Model Schools For Europe
Is this New Zealand school the best in the world?
An insight into why New Zealand's schools are the best in the world, radically reformed from the late 1980s.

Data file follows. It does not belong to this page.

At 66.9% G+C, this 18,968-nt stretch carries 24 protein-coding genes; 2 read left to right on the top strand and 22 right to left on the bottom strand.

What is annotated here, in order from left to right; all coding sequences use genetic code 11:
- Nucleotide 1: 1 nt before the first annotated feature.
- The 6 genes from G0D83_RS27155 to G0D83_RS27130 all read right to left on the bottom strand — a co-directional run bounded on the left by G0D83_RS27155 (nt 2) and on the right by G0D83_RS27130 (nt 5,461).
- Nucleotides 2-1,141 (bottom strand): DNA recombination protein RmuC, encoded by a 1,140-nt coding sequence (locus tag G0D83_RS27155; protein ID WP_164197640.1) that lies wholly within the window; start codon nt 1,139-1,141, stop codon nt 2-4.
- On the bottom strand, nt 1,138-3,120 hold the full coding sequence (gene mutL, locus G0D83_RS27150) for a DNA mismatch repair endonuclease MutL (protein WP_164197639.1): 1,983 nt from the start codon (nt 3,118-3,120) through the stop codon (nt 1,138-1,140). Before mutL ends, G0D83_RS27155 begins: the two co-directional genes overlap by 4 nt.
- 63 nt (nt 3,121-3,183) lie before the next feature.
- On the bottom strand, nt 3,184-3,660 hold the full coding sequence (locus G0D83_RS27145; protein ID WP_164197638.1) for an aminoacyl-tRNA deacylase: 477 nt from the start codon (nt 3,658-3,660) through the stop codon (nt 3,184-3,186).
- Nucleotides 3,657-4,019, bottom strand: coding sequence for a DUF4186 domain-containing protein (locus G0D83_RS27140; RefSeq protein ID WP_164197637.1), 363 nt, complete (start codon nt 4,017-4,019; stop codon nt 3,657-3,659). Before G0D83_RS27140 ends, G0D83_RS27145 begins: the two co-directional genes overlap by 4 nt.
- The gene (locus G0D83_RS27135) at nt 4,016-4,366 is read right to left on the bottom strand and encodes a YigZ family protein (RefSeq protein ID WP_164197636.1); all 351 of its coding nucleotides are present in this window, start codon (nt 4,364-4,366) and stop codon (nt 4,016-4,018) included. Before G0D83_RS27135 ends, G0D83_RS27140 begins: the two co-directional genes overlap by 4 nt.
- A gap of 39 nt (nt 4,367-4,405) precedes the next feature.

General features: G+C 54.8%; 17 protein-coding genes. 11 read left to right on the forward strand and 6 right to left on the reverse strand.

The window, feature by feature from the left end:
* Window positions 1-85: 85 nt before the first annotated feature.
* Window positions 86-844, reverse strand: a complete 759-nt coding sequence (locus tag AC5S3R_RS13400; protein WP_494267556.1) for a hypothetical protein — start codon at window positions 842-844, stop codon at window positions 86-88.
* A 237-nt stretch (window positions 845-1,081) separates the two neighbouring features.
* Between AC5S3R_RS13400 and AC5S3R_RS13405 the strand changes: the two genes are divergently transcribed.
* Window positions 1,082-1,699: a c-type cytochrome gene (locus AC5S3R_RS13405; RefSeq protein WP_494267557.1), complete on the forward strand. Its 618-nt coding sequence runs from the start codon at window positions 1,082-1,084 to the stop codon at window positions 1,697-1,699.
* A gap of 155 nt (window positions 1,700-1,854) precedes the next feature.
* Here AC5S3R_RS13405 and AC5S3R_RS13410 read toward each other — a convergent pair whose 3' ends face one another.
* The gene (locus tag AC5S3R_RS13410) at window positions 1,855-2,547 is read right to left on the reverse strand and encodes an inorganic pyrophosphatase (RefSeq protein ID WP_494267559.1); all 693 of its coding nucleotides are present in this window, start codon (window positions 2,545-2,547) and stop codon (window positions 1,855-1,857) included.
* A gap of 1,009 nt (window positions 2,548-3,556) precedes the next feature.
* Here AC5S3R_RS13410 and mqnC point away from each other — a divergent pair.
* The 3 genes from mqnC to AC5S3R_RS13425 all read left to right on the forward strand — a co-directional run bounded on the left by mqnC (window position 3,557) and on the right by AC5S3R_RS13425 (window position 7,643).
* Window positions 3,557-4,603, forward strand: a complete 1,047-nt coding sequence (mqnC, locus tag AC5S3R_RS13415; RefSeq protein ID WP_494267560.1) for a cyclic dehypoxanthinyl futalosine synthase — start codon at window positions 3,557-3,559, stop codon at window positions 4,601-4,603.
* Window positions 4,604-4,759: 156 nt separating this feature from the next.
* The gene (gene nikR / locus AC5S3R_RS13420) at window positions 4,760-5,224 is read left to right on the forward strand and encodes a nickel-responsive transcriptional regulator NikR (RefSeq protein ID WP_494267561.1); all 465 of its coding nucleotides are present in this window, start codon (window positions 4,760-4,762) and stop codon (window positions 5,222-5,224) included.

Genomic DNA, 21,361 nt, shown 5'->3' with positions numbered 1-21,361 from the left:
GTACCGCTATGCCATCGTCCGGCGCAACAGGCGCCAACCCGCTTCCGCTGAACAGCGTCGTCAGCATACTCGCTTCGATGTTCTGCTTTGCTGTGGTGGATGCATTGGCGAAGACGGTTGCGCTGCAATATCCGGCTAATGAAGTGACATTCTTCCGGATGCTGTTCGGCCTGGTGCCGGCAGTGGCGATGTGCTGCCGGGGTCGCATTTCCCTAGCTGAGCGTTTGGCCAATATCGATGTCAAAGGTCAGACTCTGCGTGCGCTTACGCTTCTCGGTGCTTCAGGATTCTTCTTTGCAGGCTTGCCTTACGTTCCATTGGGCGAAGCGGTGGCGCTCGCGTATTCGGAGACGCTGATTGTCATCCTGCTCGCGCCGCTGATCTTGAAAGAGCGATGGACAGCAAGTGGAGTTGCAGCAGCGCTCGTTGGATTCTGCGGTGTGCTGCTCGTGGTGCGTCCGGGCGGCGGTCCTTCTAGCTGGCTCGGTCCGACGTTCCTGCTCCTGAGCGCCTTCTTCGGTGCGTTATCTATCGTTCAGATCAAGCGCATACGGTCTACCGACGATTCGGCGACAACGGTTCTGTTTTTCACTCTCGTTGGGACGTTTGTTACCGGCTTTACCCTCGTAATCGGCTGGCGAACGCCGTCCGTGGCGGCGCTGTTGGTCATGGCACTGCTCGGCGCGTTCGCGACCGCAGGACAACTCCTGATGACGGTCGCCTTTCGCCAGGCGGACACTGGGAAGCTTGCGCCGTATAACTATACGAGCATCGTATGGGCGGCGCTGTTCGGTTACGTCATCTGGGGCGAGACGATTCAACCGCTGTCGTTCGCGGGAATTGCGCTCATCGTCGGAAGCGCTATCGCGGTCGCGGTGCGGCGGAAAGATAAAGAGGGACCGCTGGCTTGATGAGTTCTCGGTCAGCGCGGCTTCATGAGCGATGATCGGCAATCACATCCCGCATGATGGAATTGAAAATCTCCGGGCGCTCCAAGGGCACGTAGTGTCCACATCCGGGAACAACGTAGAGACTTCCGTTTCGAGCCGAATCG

In Auckland, New Zealand, Michaela turns five. Kneeling in front of her pink and white birthday cake, she explains that now she will enter the 'big' school. All children start school on their 5th birthday in New Zealand, giving teachers and children a "rolling" introduction to each other. In Europe, all children start school on the same day. They enter a system plagued by slashed budgets, demoralised teachers and an unclear curriculum. In 1989, confronting its own failed education record, New Zealand's Labour Government turned its system upside down. Now, parents have the majority vote on school boards. They choose their child's school freely and a poor school gets less pupils and less money. Crucial to the system, parents assist in the classroom and sign notes to indicate they've supervised their children's homework. At Michaela's school pupils sit attentively on the floor reading and singing with their teacher. "We would never tell a child that he or she is not good, ... we focus on the positive side", says a school inspector. European teachers are increasingly aware New Zealand schools may offer a model for tomorrow's education. Produced by Danmarks RadioFULL SYNOPSIS